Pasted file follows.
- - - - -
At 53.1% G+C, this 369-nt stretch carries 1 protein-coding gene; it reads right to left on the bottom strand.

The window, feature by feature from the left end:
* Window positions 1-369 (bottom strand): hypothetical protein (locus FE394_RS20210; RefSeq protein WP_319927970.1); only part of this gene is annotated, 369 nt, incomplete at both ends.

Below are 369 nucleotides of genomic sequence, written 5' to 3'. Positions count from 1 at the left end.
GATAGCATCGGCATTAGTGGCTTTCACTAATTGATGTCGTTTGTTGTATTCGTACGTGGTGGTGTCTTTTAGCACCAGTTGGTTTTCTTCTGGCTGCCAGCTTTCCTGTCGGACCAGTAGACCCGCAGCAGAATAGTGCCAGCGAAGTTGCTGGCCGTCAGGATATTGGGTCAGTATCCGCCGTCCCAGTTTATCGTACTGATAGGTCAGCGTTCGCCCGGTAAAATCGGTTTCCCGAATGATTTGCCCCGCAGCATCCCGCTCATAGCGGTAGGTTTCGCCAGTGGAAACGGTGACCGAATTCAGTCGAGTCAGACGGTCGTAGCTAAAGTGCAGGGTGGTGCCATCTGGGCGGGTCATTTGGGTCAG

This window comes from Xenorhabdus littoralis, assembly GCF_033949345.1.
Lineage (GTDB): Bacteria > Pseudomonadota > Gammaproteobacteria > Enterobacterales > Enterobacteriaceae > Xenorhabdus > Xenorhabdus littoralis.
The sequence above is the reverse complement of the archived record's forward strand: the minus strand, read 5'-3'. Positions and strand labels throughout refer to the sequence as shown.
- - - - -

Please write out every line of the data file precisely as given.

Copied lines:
At 53.1% G+C, this 369-nt stretch carries 1 protein-coding gene; it reads right to left on the bottom strand.

The window, feature by feature from the left end:
* Window positions 1-369 (bottom strand): hypothetical protein (locus FE394_RS20210; RefSeq protein WP_319927970.1); only part of this gene is annotated, 369 nt, incomplete at both ends.

Below are 369 nucleotides of genomic sequence, written 5' to 3'. Positions count from 1 at the left end.
GATAGCATCGGCATTAGTGGCTTTCACTAATTGATGTCGTTTGTTGTATTCGTACGTGGTGGTGTCTTTTAGCACCAGTTGGTTTTCTTCTGGCTGCCAGCTTTCCTGTCGGACCAGTAGACCCGCAGCAGAATAGTGCCAGCGAAGTTGCTGGCCGTCAGGATATTGGGTCAGTATCCGCCGTCCCAGTTTATCGTACTGATAGGTCAGCGTTCGCCCGGTAAAATCGGTTTCCCGAATGATTTGCCCCGCAGCATCCCGCTCATAGCGGTAGGTTTCGCCAGTGGAAACGGTGACCGAATTCAGTCGAGTCAGACGGTCGTAGCTAAAGTGCAGGGTGGTGCCATCTGGGCGGGTCATTTGGGTCAG

This window comes from Xenorhabdus littoralis, assembly GCF_033949345.1.
Lineage (GTDB): Bacteria > Pseudomonadota > Gammaproteobacteria > Enterobacterales > Enterobacteriaceae > Xenorhabdus > Xenorhabdus littoralis.
The sequence above is the reverse complement of the archived record's forward strand: the minus strand, read 5'-3'. Positions and strand labels throughout refer to the sequence as shown.